How to Grow and Repot Lucky Bamboo, Plus an Easy DIY Project to Display It
Did you know that the houseplant often marketed as “lucky bamboo” isn’t actual bamboo? Its botanical name is Dracaena sanderiana, and it’s a member of the tropical water lily family. However, with its thick, banded stems and narrow leaves, this dracaena mimics the look of bamboo. The plant is considered lucky because of its associations with the Chinese practice of feng shui—the balancing of yin and yang. Having a few stems of this dracaena in your home is said to increase chi, aka vital energy or life source. Here's how to grow your own lucky bamboo and repot the cuttings to keep the good fortune coming.
What Is Lucky Bamboo?
Unlike true bamboos (which have roots in Asia), Dracaena sanderiana is native to Africa. In its native habitats, it's a perennial shrub that blooms in the fall and winter. However, you won’t see any flowers if you grow this plant indoors. As a houseplant, lucky bamboo can grow to be 3 feet tall in an indoor container—perfect for your entryway or kitchen space—and the leaves can grow up to an inch per month.
Lucky bamboo usually comes with multiple canes, and the number you’re growing has a meaning in Chinese culture. For example: Nine represents longevity and eternality. The number four is considered unlucky, so you might want to avoid that quantity of dracaena canes in your arrangement.
How to Care for Lucky Bamboo
Lucky bamboo makes an easy-care plant for a beginner, or someone who doesn’t have the time to baby a fussy plant. Although it doesn’t naturally live in water, lucky bamboo cuttings will easily grow roots in it. If you purchased cuttings already rooted in water, make sure to keep it 1-2 inches deep. Once a week, replace with fresh water. It's best to use filtered or distilled, because lucky bamboo is sensitive to the chlorine found in tap.
Keep your lucky bamboo in bright but indirect sunlight. If given less light, the plant grows more slowly and needs less fertilizer. Keep an eye on the color of the leaves; if they become dull or turn yellow, move your plant to a brighter spot. However, don’t leave it in direct sun because this could scorch the leaves.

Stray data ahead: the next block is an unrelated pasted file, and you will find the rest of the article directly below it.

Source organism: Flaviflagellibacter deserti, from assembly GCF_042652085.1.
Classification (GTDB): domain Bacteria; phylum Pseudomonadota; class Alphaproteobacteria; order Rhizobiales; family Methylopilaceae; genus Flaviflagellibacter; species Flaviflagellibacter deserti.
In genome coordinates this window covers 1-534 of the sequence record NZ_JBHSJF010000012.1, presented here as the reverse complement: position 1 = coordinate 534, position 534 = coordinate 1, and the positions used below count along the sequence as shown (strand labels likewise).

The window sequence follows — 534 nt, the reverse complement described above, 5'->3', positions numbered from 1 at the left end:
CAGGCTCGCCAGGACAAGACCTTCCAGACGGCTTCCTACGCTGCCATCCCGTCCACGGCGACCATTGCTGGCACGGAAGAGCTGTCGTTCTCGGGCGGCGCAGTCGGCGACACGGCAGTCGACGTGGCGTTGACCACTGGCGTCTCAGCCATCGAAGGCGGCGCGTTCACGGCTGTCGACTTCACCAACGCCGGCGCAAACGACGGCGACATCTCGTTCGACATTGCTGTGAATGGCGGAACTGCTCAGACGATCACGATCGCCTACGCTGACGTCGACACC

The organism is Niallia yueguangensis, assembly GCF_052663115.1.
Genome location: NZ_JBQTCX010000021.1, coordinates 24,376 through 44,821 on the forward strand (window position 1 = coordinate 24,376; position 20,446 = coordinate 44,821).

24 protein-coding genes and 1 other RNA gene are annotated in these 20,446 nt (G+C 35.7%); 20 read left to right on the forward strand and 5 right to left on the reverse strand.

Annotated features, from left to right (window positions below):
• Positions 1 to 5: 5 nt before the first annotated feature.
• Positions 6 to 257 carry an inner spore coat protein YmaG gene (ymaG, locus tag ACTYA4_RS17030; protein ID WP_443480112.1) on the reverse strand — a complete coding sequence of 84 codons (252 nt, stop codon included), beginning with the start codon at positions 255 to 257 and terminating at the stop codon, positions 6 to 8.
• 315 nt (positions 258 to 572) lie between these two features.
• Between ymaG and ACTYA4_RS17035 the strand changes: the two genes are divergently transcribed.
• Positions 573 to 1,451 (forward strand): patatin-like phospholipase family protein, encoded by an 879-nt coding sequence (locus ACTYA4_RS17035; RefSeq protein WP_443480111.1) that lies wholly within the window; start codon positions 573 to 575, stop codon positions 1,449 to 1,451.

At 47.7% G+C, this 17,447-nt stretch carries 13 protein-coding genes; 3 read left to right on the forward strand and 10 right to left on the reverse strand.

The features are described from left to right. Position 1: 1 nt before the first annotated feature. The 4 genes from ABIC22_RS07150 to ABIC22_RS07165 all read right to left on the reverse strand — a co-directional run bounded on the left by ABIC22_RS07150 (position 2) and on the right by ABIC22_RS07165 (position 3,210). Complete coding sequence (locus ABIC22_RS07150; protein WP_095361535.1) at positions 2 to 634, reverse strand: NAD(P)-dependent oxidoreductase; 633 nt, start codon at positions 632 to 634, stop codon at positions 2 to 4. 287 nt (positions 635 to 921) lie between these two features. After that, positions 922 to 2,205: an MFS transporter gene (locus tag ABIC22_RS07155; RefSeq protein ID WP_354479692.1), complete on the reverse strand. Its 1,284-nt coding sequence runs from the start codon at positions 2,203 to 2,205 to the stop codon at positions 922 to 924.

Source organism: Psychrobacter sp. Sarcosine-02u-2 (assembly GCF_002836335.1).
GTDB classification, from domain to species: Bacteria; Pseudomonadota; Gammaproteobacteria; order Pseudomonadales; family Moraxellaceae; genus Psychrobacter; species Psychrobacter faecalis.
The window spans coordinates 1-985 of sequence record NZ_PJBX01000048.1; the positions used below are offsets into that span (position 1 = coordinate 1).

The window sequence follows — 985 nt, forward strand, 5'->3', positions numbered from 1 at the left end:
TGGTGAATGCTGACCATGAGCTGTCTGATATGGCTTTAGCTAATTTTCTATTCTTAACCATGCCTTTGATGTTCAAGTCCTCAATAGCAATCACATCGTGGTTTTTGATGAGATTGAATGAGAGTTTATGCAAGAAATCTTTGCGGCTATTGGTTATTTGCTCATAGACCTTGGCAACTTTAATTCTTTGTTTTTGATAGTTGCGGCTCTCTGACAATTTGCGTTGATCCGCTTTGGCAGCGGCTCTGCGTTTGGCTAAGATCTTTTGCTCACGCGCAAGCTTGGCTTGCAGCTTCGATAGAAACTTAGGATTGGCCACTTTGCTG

Dracaena prefer warm temperatures, between 65-90°F. Avoid placing your lucky bamboo next to an air vent or cold window. And although it’s not necessary, applying a little fertilizer every two or three months encourages fresh, healthy growth.
Special Note: Lucky bamboo is toxic to cats. Place it out of your pet's reach and keep a watchful eye.
Repotting Lucky Bamboo
Move your rooted dracaena stems growing in water into a container of potting soil after the plants have grown several sets of leaves. When repotting lucky bamboo from water to soil, keep your newly repotted plant moist for the first few weeks to help it get acclimated. After that, it should develop new roots, and you can cut back on watering. Then you can wait until the top inch or so of potting soil feels dry before adding more water.
Propagating Lucky Bamboo
You can propagate your lucky bamboo by cutting a piece off a healthy main cane. Trim away any leaves on your cutting until you have a bare stalk. Put the cutting into a container with 1-3 inches of water and wait for it to develop roots. Once they appear, you can move the cutting into a decorative vase or other container to display it as you wish. Your dracaena cuttings can grow in water for several months, and up to a couple of years before needing to be repotted. Dracaenas won’t survive in water indefinitely.
Create an Easy Lucky Bamboo Display
Make a simple yet elegant tabletop display with your lucky bamboo stems by putting the cuttings in a decorative shallow bowl. Support the canes with a few handfuls of pretty stones, marbles, or glass beads. Here's what you'll need:
- 9 cuttings of dracaena, 6-8 inches tall
- 1 round, shallow bowl (this example uses a copper wok)
- 1-2 cups polished stones, glass beads, or marbles (depending on size of display)
1. Start with lucky bamboo cuttings.
Roots provide the plants with more immediate stability as they spread out among the stones. On the other hand, the arrangement lasts longer if you start with unrooted cuttings.
2. Add stones around cuttings.
Set your cuttings in the wok or bowl and hold them firmly in the center. Add stones, glass beads, or marbles around the bottoms of the canes until they stand upright on their own and all roots are covered.
3. Arrange canes as desired.
Carefully slide the cuttings (don't lift them) into position until the spacing resembles a natural grove, not a clump. Add more stones as needed to hold each cane securely. Then pour in water to a depth of 2 inches. Maintain that depth for the life of the arrangement and change out the water weekly.